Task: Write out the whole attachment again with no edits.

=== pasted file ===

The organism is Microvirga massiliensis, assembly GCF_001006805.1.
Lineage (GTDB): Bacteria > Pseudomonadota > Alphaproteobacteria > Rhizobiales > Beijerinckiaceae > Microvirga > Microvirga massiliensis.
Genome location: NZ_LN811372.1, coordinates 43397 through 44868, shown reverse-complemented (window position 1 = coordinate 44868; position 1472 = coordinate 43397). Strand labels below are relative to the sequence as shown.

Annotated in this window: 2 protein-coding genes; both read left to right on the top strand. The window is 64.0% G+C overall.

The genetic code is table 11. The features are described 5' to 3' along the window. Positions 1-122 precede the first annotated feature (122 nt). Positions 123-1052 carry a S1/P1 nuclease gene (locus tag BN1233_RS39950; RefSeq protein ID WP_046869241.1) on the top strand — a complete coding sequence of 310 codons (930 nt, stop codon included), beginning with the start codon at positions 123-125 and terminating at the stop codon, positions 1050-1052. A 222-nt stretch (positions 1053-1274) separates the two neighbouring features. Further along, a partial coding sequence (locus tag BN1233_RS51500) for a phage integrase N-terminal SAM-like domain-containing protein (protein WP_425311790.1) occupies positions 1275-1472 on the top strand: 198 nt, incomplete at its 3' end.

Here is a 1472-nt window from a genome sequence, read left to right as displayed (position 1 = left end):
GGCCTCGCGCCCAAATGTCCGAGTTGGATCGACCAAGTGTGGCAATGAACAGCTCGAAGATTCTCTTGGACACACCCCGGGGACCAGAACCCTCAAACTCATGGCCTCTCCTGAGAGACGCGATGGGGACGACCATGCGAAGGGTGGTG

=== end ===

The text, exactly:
The organism is Microvirga massiliensis, assembly GCF_001006805.1.
Lineage (GTDB): Bacteria > Pseudomonadota > Alphaproteobacteria > Rhizobiales > Beijerinckiaceae > Microvirga > Microvirga massiliensis.
Genome location: NZ_LN811372.1, coordinates 43397 through 44868, shown reverse-complemented (window position 1 = coordinate 44868; position 1472 = coordinate 43397). Strand labels below are relative to the sequence as shown.

Annotated in this window: 2 protein-coding genes; both read left to right on the top strand. The window is 64.0% G+C overall.

The genetic code is table 11. The features are described 5' to 3' along the window. Positions 1-122 precede the first annotated feature (122 nt). Positions 123-1052 carry a S1/P1 nuclease gene (locus tag BN1233_RS39950; RefSeq protein ID WP_046869241.1) on the top strand — a complete coding sequence of 310 codons (930 nt, stop codon included), beginning with the start codon at positions 123-125 and terminating at the stop codon, positions 1050-1052. A 222-nt stretch (positions 1053-1274) separates the two neighbouring features. Further along, a partial coding sequence (locus tag BN1233_RS51500) for a phage integrase N-terminal SAM-like domain-containing protein (protein WP_425311790.1) occupies positions 1275-1472 on the top strand: 198 nt, incomplete at its 3' end.

Here is a 1472-nt window from a genome sequence, read left to right as displayed (position 1 = left end):
GGCCTCGCGCCCAAATGTCCGAGTTGGATCGACCAAGTGTGGCAATGAACAGCTCGAAGATTCTCTTGGACACACCCCGGGGACCAGAACCCTCAAACTCATGGCCTCTCCTGAGAGACGCGATGGGGACGACCATGCGAAGGGTGGTG